|Year.||Male Deaths per 1,000 Male Births.||Female Deaths per 1,000 Female Births.|
|Under 1 Month.||1 and under 3 Months.||3 and under 6 Months.||6 and under 12 Months.||Under 1 Month.||1 and under 3 Months.||3 and under 6 Months.||6 and under 12 Months.|
The number of female deaths in each age-division expressed as a percentage of the male deaths for the five-year period 1946-50 is as follows, due allowance having been made for the larger number of male births: under one month, 79; one and under three months, 77; three and under six months, 72; six and under twelve months, 88. For the twelve months as a whole the figure was 79 female per 100 male deaths.
The rates per 1,000 births for the two sexes in conjunction are now given for each of the last five years.
|Year.||Under 1 Month.||1 and under 3 Months.||3 and under 6 Months.||6 and under 12 Months.||Totals under 1 Year.|
Causes of Infant Mortality.—Infants who die in the first year of life may be grouped roughly into two main classes—viz., those dying within one month of birth and those surviving the first month of life but dying before the first anniversary of their birth. Deaths amongst the first class are due principally to causes associated with gestation and parturition. The second group covers those infants who have succumbed in the main to causes arising from post-natal influences such as the various epidemic diseases, diseases of the respiratory system, faulty feeding, and other environmental factors. The first group presents the greater problem to the public-health worker of to-day, but the history of the rapid decline in infant-mortality rate is a measure of past successes in combating the post-natal causes of deaths in infants.
The next table shows that, whereas in the quinquennium 1946-50 the death-rate for children under one month of age was 42 per cent. lower than in the quinquennium 1881-85, the rate for children who had survived the first month of life was only approximately one-ninth as high as in the “eighties.” In other words, whereas formerly over sixty children out of every 1,000 who survived the first month of life died before reaching one year of age, now only seven such deaths occur. While the decline in the under-one-month group has been progressive for some years, it was among infants who had survived the first month of life that the most marked reductions were achieved. In the “thirties” however, the reduction of this rate was arrested and in the quinquennium 1941-45, an increase was recorded for the first time. For some years it had been considered that any further substantial decrease in the total infant mortality rate would have to be achieved in the under-one-month group. The figures for 1946-50, however, indicate that whereas this group recorded a decrease of 13 per cent. from 1941-45, the one-month-and-over group declined by 31 per cent.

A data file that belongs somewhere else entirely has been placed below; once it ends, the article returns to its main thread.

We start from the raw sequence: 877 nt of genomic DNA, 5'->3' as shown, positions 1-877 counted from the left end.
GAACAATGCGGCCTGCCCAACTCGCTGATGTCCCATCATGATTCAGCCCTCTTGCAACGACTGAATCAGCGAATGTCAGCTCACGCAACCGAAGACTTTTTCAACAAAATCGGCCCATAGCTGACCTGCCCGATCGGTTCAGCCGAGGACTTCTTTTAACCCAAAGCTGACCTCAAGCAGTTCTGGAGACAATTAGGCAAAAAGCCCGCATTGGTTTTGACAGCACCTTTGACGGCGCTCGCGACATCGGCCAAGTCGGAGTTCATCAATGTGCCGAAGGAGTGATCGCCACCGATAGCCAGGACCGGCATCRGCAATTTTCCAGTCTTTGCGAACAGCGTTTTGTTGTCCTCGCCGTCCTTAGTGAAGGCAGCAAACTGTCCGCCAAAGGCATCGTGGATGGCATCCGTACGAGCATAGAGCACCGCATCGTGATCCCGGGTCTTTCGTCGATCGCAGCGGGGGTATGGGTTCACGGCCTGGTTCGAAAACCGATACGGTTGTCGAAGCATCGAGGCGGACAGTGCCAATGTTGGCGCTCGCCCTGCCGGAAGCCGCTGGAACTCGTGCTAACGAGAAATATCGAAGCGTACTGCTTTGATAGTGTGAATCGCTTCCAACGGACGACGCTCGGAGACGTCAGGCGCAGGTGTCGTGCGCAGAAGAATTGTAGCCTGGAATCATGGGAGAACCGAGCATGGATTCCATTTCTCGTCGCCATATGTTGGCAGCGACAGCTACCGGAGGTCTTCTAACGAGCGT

|Period.||Deaths per 1,000 Births.|
|Under 1 Year.||Under 1 Month||Between 1 and 12 Months.|
The accompanying diagram further illustrates the reduction in the infant-mortality rate that has taken place during the last seventy years.
It would appear that on the one hand the diseases that can be combated openly, such as epidemic diseases, respiratory diseases, and diseases due to faulty nourishment, &c. (i.e., diseases of the digestive system), have shown a definite response to the strenuous campaigns launched against them; while, on the other hand, many infants are evidently non-viable at birth. More than four out of every five deaths during the first month of life occur within the first week, and over two out of every five on the first day. The following table shows the infant death-rate for subdivisions of the first month.
|Year.||Under 1 Day.||1 Day and under 2 Days.||2 Days and under 1 Week.||Totals under 1 Week.||1 Week and under 2 Weeks.||2 Weeks and under 3 Weeks.||3 Weeks and under 1 Month.||Totals under 1 Month.|
Some remarkable changes are disclosed by the next table, which gives the infant mortality rates for various groups of causes in quinquennial periods commencing with the years 1872-76. If a comparison be made between the averages of the first and last five-yearly periods given—i.e., 1872-76 and 1942-46—it is found that the general infant mortality rate shows a decline of 74 per cent., while even greater decreases are recorded for tuberculosis (98 per cent.), convulsions (99 per cent.), gastric and intestinal diseases (95 per cent.), epidemic diseases (92 per cent.), and respiratory diseases (78 per cent.). The rate for epidemic diseases still continues to decline, and it is interesting to note that very nearly half the total under this heading in the years 1947-50 were due to whooping-cough, while an additional 25 per cent. were assigned to influenza. During the three year period, 1948-50, there were only two deaths of infants from diphtheria and one death due to scarlet fever.
The increase shown for malformations and the decrease for tuberculosis are probably somewhat less than is indicated by the figures. In the earlier years covered by the table the latter heading included all deaths from hydrocephalus, many of which were no doubt due to congenital hydrocephalus, which is now included among the malformations. A proportion of the deaths from hydrocephalus in the earlier years would also probably be due to meningitis. The following table shows quinquennial average death-rates of infants under one year of age, per 1,000 live births.